International Comparative Publications

Publications on International Employment Rights and Trade Union Rights

All Institute publications giving an international background to employment rights and trade union rights are listed below. You can read more information on each issue by clicking on the titles.

The Legacy of Thatcherism in European Labour Relations: The Impact of the Politics of Neo-Liberalism and Austerity on Collective Bargaining in a Fragmenting Europe

By Miguel Martinez Lucio, Aristea Koukiadaki and Isabel Tavora

The Legacy of Thatcherism in European Labour Relations: The Impact of the Politics of Neo-Liberalism and Austerity on Collective Bargaining in a Fragmenting Europe

As the UK prepares to leave the European Union, this analysis – the 11th in our Comparative Notes series – shines a light on the deleterious effect of the nation's deregulatory influence on the bloc.

 

 

 

Bolivarian Venezuela: sustained progress for workers' rights

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Bolivarian Venezuela: sustained progress for workers' rights

By Francisco Dominguez and Sian Errington

Published in February 2014

This 10th in the series of Comparative Notes publications, explores the Venezuelan labour law introduced by Hugo Chavez on 1 May 2012.

Workers in Cuba: Unions and Labour Relations - A 2011 Update

By Debra Evenson and Steve Ludlam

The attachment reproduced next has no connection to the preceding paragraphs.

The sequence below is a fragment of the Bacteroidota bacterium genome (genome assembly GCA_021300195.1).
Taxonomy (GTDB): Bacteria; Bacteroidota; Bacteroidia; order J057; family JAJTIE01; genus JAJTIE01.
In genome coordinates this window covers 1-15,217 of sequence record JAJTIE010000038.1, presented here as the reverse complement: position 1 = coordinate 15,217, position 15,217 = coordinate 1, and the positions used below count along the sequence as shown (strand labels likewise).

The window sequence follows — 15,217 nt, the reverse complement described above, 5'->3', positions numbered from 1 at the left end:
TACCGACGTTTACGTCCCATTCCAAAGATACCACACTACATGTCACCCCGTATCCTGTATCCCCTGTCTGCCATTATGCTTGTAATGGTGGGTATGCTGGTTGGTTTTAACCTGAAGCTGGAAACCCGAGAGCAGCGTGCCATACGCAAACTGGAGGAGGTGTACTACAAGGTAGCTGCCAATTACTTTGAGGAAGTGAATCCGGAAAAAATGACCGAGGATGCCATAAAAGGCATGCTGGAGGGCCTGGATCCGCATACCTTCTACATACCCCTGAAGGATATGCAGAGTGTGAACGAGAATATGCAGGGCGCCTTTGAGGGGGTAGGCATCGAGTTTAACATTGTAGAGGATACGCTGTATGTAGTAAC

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Published in February 2011

This is the ninth in a series of Comparative Notes published by the Institute.

This edition updates the 2003 Comparative Notes 7 by adding an introduction and annex by Steve Ludlam to the original text by Debra Evenson. We have also added a forward from Unite General Secretary, Len McCluskey.

The New Spectre Haunting Europe – The ECJ, Trade Union Rights and the British Government

Edited by Prof Keith Ewing and John Hendy QC

Published in April 2009

In December 2007 the European Court of Justice – the “Supreme Court” of the European Union -delivered a crushing blow to trade unions when in the Viking and Laval decisions it decided that the right of businesses to freedom of establishment must take priority over the right of trade unions to take industrial action to safeguard the interests of their members.

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